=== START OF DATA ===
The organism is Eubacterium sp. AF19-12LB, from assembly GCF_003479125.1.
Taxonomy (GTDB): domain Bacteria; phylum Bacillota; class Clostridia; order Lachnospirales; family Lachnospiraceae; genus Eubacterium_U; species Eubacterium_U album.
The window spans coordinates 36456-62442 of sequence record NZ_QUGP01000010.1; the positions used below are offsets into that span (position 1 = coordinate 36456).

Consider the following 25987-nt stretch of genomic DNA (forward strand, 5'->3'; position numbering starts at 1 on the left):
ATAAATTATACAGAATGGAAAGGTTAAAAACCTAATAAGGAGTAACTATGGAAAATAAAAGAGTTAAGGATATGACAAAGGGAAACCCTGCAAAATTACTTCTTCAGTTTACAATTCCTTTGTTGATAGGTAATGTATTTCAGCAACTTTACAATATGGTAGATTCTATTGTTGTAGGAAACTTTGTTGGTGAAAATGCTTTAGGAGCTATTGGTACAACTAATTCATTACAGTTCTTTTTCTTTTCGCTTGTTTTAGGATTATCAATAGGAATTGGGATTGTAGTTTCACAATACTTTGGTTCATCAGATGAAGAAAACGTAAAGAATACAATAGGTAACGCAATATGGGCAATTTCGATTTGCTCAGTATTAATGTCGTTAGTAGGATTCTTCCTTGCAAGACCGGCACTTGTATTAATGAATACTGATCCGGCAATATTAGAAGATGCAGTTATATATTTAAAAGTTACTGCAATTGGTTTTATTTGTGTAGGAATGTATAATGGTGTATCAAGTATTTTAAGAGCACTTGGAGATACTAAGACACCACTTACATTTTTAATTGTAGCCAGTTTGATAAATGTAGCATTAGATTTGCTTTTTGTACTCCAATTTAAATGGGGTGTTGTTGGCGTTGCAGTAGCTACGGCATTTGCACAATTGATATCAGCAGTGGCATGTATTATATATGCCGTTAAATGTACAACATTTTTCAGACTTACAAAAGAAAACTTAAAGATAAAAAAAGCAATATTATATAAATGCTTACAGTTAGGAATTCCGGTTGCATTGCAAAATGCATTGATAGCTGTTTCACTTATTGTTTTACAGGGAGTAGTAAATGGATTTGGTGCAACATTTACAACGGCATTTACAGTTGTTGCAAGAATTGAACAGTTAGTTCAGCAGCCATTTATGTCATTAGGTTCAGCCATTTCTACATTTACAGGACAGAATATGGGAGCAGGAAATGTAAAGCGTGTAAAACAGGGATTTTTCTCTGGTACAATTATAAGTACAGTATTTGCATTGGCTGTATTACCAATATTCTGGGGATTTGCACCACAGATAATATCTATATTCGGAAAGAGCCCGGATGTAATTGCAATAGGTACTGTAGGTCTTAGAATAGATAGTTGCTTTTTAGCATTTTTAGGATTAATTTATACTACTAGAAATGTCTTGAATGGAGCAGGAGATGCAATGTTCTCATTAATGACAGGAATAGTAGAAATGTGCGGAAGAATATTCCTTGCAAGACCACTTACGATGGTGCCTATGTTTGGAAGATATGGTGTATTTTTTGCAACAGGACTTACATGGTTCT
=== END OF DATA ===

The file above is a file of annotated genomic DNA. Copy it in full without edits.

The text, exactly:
The organism is Eubacterium sp. AF19-12LB, from assembly GCF_003479125.1.
Taxonomy (GTDB): domain Bacteria; phylum Bacillota; class Clostridia; order Lachnospirales; family Lachnospiraceae; genus Eubacterium_U; species Eubacterium_U album.
The window spans coordinates 36456-62442 of sequence record NZ_QUGP01000010.1; the positions used below are offsets into that span (position 1 = coordinate 36456).

Consider the following 25987-nt stretch of genomic DNA (forward strand, 5'->3'; position numbering starts at 1 on the left):
ATAAATTATACAGAATGGAAAGGTTAAAAACCTAATAAGGAGTAACTATGGAAAATAAAAGAGTTAAGGATATGACAAAGGGAAACCCTGCAAAATTACTTCTTCAGTTTACAATTCCTTTGTTGATAGGTAATGTATTTCAGCAACTTTACAATATGGTAGATTCTATTGTTGTAGGAAACTTTGTTGGTGAAAATGCTTTAGGAGCTATTGGTACAACTAATTCATTACAGTTCTTTTTCTTTTCGCTTGTTTTAGGATTATCAATAGGAATTGGGATTGTAGTTTCACAATACTTTGGTTCATCAGATGAAGAAAACGTAAAGAATACAATAGGTAACGCAATATGGGCAATTTCGATTTGCTCAGTATTAATGTCGTTAGTAGGATTCTTCCTTGCAAGACCGGCACTTGTATTAATGAATACTGATCCGGCAATATTAGAAGATGCAGTTATATATTTAAAAGTTACTGCAATTGGTTTTATTTGTGTAGGAATGTATAATGGTGTATCAAGTATTTTAAGAGCACTTGGAGATACTAAGACACCACTTACATTTTTAATTGTAGCCAGTTTGATAAATGTAGCATTAGATTTGCTTTTTGTACTCCAATTTAAATGGGGTGTTGTTGGCGTTGCAGTAGCTACGGCATTTGCACAATTGATATCAGCAGTGGCATGTATTATATATGCCGTTAAATGTACAACATTTTTCAGACTTACAAAAGAAAACTTAAAGATAAAAAAAGCAATATTATATAAATGCTTACAGTTAGGAATTCCGGTTGCATTGCAAAATGCATTGATAGCTGTTTCACTTATTGTTTTACAGGGAGTAGTAAATGGATTTGGTGCAACATTTACAACGGCATTTACAGTTGTTGCAAGAATTGAACAGTTAGTTCAGCAGCCATTTATGTCATTAGGTTCAGCCATTTCTACATTTACAGGACAGAATATGGGAGCAGGAAATGTAAAGCGTGTAAAACAGGGATTTTTCTCTGGTACAATTATAAGTACAGTATTTGCATTGGCTGTATTACCAATATTCTGGGGATTTGCACCACAGATAATATCTATATTCGGAAAGAGCCCGGATGTAATTGCAATAGGTACTGTAGGTCTTAGAATAGATAGTTGCTTTTTAGCATTTTTAGGATTAATTTATACTACTAGAAATGTCTTGAATGGAGCAGGAGATGCAATGTTCTCATTAATGACAGGAATAGTAGAAATGTGCGGAAGAATATTCCTTGCAAGACCACTTACGATGGTGCCTATGTTTGGAAGATATGGTGTATTTTTTGCAACAGGACTTACATGGTTCT